Hypostasis is appropriately contrasted with fanciful imagination or unreality. In the well known story from history of philosophy, Johnson suggested that kicking the stone [highlighting the sense perdurability or objective resistance of solid fact] vanquishes Berkeley’s suggestion that reality is merely a mental perception. In other word, hypostasis thus comes to mean positive and concrete and distinct existence, first of all in the abstract, and latter, as will be seen, in particular individual.

Correspondingly the adjective enhypostasos which played a crucial role in fourth century Christological controversy leading to Chalcedon implies “‘that which has an objective individual existence’, unlike an accident or attribute or other mental abstraction which is not a concrete object or thing. In the language of the medieval Scholastics an object would be enhypostates which possessed both substance and accidents.” (GPT 174-175)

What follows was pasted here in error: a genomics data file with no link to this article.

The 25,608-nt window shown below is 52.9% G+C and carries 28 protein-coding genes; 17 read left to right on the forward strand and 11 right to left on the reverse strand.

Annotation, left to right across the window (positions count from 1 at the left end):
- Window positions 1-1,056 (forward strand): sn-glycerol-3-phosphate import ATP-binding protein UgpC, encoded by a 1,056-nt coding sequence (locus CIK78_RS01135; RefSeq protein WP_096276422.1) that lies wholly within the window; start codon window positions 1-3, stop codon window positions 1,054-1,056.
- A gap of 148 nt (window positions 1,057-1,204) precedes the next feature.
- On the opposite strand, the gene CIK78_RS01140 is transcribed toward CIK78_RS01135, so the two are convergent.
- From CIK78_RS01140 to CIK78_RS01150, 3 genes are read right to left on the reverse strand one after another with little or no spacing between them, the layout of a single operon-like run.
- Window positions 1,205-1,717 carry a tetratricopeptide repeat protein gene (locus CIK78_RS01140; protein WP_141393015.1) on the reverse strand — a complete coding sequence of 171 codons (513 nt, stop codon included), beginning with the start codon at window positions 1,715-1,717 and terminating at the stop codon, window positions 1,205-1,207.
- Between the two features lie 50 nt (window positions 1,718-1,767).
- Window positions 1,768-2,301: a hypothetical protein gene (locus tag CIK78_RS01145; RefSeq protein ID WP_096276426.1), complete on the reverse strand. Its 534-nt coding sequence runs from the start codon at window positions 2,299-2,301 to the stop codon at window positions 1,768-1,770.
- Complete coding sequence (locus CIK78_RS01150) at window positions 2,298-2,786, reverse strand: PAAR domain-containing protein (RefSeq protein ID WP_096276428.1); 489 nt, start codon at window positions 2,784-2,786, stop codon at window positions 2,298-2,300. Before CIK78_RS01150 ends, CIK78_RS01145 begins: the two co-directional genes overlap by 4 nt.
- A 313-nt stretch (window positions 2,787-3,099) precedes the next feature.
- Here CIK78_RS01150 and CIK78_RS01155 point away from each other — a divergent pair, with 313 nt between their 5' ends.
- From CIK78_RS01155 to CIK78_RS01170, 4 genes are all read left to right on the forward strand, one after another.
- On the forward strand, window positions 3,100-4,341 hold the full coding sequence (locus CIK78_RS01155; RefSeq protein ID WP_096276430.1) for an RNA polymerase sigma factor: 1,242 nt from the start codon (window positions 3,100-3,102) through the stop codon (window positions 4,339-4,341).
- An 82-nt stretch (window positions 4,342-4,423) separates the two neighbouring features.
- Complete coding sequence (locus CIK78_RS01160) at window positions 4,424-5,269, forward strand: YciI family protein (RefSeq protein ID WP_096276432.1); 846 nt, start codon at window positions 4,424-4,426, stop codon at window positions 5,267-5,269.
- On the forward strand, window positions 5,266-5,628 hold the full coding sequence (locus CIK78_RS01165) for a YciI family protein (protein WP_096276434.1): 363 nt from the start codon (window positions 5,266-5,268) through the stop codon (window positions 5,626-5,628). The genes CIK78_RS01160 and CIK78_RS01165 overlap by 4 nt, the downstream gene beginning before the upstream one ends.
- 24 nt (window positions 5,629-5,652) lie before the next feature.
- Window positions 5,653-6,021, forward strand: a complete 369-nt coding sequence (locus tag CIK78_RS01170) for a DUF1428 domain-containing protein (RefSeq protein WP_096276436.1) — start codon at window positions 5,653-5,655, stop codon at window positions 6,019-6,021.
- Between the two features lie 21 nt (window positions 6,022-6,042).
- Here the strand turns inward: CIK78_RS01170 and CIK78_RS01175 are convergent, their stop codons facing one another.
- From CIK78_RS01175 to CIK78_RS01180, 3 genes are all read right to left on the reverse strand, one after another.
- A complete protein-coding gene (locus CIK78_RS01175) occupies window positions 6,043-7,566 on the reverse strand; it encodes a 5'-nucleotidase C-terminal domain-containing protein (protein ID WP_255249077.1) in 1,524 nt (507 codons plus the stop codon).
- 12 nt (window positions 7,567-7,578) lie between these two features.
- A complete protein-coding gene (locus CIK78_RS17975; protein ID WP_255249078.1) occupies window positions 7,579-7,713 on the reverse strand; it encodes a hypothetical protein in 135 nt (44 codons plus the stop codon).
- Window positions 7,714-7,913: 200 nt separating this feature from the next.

In conclusion, the significance of hypostasis applied to the Persons of the Trinity suggests concrete and independent objectivity in contrast to the Sabellian heresy, which regards the persons as transient and abstract manifestations of the Godhead.

However, it took some time for the term hypostasis to be accepted, given how the Western Latin speaking Roman Church (in contrast to the Eastern Greek speaking Church) easily misunderstood the meaning of the plurality of hypostasis. To the Westerns the word has closer affinity to the Latin term substantia, of which hypostasis is the exact philological equivalent.